4) Customer retention and acquisition
While it may be difficult, it is paramount that every company focuses on retaining and servicing existing customers. It may be your best source of revenue since you already have an existing relationship. New customer acquisition is trickier, but it is where low-cost and different marketing strategies can come into play.

Focus efforts on market segments that are essential or least impacted.

Reassess how you go to market. Focus on your value as a partner. Demonstrate how you can help or alleviate customer worry.

This crisis has generated a lot of creative thinking regarding changes to inside sales/counter sales responsibilities. Look at organizationally restructuring the responsibilities of handling order taking, providing customer service/order status and outside sales support. Have outside sales reps focus on developing new accounts, introducing new products and making more consultative sales calls, no longer just acting as order takers.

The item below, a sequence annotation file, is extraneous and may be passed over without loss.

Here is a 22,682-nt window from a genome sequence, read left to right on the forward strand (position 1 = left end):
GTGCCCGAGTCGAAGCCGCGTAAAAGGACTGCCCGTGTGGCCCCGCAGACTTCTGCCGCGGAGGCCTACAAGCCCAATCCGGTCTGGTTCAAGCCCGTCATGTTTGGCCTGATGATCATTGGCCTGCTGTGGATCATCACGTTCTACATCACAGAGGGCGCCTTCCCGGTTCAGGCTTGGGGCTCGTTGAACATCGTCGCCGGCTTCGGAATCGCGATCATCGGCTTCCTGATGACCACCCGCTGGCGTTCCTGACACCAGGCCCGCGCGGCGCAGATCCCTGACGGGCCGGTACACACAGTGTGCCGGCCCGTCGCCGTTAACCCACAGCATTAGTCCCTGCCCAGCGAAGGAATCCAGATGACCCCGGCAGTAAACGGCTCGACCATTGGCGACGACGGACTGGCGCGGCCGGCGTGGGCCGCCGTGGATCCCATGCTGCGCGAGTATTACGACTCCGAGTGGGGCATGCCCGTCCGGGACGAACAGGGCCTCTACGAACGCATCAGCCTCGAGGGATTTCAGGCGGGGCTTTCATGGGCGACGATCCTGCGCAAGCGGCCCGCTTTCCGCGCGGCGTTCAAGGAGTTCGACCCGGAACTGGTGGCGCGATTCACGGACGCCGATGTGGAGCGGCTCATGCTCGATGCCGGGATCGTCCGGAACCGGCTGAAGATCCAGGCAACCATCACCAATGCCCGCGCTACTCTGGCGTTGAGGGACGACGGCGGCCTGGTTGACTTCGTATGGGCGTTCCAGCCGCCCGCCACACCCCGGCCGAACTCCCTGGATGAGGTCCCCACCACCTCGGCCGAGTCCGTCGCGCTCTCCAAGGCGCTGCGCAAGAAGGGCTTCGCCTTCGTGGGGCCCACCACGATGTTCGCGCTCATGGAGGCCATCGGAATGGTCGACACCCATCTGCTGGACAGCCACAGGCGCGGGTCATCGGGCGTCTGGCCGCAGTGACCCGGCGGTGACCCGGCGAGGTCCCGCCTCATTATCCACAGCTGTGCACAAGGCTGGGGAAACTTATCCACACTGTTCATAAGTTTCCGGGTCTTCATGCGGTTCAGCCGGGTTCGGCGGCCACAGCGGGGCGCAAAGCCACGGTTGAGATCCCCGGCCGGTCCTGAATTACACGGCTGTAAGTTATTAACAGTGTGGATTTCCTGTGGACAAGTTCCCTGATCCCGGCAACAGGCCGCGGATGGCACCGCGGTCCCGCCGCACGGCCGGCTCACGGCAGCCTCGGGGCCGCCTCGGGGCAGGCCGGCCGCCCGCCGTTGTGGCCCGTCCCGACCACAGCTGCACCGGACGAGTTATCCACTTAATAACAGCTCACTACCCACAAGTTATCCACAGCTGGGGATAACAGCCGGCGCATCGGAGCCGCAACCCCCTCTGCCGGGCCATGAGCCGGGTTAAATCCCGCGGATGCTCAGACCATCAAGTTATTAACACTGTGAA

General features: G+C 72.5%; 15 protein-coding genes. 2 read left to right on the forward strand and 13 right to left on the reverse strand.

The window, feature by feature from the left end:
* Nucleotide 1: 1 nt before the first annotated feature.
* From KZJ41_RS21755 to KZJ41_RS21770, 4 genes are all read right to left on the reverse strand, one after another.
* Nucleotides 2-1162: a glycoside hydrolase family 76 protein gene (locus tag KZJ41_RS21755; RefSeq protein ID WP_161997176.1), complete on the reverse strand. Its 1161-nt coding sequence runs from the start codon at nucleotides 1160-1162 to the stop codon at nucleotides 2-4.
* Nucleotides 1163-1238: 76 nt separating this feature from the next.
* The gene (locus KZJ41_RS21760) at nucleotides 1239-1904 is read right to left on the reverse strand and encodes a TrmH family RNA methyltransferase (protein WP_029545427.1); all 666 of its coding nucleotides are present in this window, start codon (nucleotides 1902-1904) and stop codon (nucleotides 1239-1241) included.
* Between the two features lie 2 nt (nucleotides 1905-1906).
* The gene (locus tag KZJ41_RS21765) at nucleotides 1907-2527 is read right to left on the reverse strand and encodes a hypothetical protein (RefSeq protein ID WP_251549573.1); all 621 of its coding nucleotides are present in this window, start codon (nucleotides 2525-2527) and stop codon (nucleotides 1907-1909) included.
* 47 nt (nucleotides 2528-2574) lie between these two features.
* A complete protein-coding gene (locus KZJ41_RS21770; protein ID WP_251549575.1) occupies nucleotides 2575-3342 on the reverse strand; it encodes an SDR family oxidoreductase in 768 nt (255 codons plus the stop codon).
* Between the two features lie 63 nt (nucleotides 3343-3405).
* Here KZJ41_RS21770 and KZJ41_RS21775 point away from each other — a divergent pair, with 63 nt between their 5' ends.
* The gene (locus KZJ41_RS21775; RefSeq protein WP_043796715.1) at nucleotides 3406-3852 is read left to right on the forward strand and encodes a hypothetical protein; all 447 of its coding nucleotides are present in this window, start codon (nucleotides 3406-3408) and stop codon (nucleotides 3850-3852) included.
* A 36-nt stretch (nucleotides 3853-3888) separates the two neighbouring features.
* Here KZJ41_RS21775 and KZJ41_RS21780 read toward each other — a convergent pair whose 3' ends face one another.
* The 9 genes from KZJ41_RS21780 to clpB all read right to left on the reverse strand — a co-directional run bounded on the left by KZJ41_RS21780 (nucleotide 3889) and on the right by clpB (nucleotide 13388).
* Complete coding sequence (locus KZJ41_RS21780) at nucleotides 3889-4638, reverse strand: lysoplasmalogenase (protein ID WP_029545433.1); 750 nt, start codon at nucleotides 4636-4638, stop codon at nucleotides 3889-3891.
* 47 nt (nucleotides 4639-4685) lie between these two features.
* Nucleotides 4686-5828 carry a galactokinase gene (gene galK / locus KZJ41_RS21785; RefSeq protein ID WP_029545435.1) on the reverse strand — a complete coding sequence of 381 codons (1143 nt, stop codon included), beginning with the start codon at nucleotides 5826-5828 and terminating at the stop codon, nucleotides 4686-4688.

Reassess marketing and sales messages (your external branding) whether being delivered by sales, on your website, in direct mail, in virtual events, etc.

Email marketing, properly targeted, could be immensely effective.

5) Distribution centers and warehouses
Wholesale distribution should be moving toward a centralized distribution network, providing inventory reduction opportunity, better service levels and distribution cost reduction. There is no practical reason why these success factors always have to be in conflict with one another.

The last few years have seen the introduction of several new warehouse designs and material handling, storage concepts and technologies that save space by increasing product density and increasing product picking accessibility, resulting in increased speed-of-flow through your facilities.

Your B2B customers will have more expectations just like B2C does, expecting increasingly faster delivery. So, offer other product order delivery choices, including night-time/early morning (before 6:00 a.m.) delivery. Learn more about third-party (3PL) logistics, faster and customer convenient last-mile delivery options.

One of our recent podcasts shines a light on what other companies are thinking about and are doing. Visit: